Home » Financial Education » Crunching the Numbers for the Snowball Method

Crunching the Numbers for the Snowball Method

Crunching the Numbers for the Snowball Method

*Editorial Note: This content is not provided or commissioned by the credit card issuer. Any opinions, analyses, reviews or recommendations expressed in this article are those of the author’s alone, and may not have been reviewed, approved or otherwise endorsed by the credit card issuer. This site may be compensated through a credit card issuer partnership.

This article was last updated Jan 17, 2013, but some terms and conditions may have changed or are no longer available. For the most accurate and up to date information please consult the terms and conditions found on the issuer website.

The Snowball Method is considered one of the best ways to pay back debt in the modern world. With this option, you start by paying off your lowest debt and then progress upward until your largest debt is paid. The theory behind this is that paying off small debts will give you enough encouragement to continue the process with larger debts. That is why it works so well.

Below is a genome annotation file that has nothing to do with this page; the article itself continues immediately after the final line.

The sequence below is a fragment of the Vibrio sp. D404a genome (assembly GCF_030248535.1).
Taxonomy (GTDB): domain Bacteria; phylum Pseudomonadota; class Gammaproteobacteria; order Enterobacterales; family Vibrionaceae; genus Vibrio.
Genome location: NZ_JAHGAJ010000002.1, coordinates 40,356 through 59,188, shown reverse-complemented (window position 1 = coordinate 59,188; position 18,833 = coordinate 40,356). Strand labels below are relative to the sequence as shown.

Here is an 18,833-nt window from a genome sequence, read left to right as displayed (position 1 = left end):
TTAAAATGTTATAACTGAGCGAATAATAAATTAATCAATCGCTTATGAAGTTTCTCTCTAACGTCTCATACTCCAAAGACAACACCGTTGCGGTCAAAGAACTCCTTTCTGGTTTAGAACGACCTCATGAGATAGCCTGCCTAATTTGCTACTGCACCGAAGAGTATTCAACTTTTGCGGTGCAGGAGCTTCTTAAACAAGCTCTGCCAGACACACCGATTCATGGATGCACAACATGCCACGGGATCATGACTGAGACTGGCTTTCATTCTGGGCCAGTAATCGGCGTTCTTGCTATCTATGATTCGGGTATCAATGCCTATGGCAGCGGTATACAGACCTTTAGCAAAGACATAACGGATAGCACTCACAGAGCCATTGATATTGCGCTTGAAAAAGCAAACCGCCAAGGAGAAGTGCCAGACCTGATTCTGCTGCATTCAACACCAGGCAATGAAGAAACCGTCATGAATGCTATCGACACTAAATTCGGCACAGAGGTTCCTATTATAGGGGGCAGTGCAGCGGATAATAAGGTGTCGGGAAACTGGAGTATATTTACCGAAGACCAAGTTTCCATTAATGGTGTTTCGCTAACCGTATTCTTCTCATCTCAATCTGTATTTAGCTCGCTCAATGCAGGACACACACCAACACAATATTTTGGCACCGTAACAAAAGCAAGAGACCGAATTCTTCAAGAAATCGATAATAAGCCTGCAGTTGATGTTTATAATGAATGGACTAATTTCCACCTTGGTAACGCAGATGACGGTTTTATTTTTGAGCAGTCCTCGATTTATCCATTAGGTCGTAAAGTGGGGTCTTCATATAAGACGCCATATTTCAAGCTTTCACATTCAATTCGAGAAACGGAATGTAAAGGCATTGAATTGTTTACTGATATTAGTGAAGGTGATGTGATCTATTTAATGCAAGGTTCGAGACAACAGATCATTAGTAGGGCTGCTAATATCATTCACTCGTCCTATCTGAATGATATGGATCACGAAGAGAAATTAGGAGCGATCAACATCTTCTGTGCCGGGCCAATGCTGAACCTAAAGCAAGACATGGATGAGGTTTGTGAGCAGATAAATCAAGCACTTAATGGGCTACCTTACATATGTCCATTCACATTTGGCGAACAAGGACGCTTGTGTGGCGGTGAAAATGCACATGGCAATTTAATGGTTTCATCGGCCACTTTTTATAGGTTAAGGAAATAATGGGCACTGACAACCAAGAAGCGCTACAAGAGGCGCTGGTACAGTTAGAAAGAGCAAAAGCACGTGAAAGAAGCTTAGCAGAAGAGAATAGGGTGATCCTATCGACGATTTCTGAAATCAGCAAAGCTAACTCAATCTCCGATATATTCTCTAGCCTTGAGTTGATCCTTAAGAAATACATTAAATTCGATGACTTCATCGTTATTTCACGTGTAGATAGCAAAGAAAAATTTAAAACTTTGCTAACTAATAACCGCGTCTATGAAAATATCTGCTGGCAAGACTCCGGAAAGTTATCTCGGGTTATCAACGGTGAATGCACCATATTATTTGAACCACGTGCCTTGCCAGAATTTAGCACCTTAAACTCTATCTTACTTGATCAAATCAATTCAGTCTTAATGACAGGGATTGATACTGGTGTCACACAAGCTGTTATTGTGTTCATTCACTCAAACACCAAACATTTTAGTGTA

For the longest time, people have talked about the costliness of the Snowball Method, assuming that leaving higher debts to the end would rack up more interest charges in the long run. We have even mentioned it to some of our visitors, claiming the exact same thing. When I went to develop a chart to illustrate this though, I was surprised by the results. It turns out the Snowball Method may actually save you money in the long run.

How is that possible? It defies all logic! I agree, but the numbers don't lie. Take a look at the study I did to prove the extra value of the Snowball Method of debt repayment.

How the Snowball Method Works